College and university campuses are filled with meeting spots designed specifically to encourage people to gather and discuss their ideas, from student lounges in dormitories to coffee bars in libraries. But what makes some of these areas more attractive than others? Are there design secrets from such spaces that can be utilized not only in schools, but also in offices, to encourage groups of young people to linger, socialize, collaborate, and return to do so again and again?
Herman Miller, the furniture maker behind the iconic Aeron chair, has published a new study that looks at what design aspects of campus hotspots make them popular and effective. The company is presenting the study at the Society for College and University Planning's annual meeting, now taking place through July 27 in Baltimore, Md. The study, called "Hub Life: Insights that Shape Campus Spaces," is based on a survey of higher education facility planners, architects, and designers conducted in February 2011. It focuses on campus "hub zones," defined as indoor destinations designed to be meeting places for students, who use these environments for mingling, studying, or surfing the Internet recreationally. These hubs can come in many forms (library, studio, cafe, lounge).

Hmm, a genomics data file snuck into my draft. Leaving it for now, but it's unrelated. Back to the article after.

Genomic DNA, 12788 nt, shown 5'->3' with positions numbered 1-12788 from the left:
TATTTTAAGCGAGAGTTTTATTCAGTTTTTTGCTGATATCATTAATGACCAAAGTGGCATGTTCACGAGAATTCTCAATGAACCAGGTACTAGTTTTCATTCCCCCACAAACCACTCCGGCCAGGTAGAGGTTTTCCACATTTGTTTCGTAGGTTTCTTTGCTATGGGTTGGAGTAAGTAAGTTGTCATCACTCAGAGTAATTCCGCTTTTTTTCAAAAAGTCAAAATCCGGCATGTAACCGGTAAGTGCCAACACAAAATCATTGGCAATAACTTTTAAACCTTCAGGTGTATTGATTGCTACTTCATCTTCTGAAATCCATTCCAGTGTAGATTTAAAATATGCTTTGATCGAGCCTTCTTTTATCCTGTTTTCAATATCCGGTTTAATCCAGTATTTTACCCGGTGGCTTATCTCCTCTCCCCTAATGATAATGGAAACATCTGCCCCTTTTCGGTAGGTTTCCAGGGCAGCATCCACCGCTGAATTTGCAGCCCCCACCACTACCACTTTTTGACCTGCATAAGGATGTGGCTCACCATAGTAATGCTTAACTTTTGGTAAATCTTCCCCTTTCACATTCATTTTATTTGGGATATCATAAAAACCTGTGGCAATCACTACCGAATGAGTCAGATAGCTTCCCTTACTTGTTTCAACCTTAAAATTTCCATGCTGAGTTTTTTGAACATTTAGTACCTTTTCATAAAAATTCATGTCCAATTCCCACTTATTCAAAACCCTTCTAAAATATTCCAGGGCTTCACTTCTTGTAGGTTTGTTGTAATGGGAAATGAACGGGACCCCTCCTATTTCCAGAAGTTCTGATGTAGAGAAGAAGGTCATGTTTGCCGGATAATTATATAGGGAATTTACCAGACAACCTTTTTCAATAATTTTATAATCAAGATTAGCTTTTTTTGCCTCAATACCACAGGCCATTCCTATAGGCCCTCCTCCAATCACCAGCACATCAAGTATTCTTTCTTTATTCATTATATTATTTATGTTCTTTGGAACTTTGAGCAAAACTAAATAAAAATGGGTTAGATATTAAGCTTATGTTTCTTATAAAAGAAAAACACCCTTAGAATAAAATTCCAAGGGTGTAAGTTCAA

Here are some nuggets from the Herman Miller survey:
- "Flexibility" (of furniture and whiteboards) is the most predominant design trend seen in hub zones, chosen by 59% of respondents, followed by "multiple seating types" (19%), "multi-media plug-in capabilities" (17%) and "comfort" (11%).
- New design tactics tried recently in campus hubs include a "mixture of private and collaborative spaces" (21% of respondents agreed), "improved flexibility of furniture" (15%), "increased square footage" (15%), and "variety in hub designs" (15%).
- Most respondents (41%) said that they plan for a group of ten or fewer people to use a typical hub zone. Thirteen percent said they plan for groups of 11-20. Five percent said they expect 21-30 people to use a hub they are designing. But 41% also stated that they design hubs with no number in mind.
Designers and facilities planners working on future university spaces can benefit from the survey's insight, which points to the popularity of spaces where small groups gather, where students choose flexibility of furniture and presentation equipment over comfort so they can engage in both collaborative and solo activity in the same area. In a broader context, the Herman Miller study may also prove helpful to anyone researching the types of settings people now in their late teens and early twenties prefer, as the findings could suggest what office environments they might feel most comfortable in, seek out, or even design themselves when they join the workforce.
Photo: Disavian/Wikimedia Commons
This post was originally published on Smartplanet.com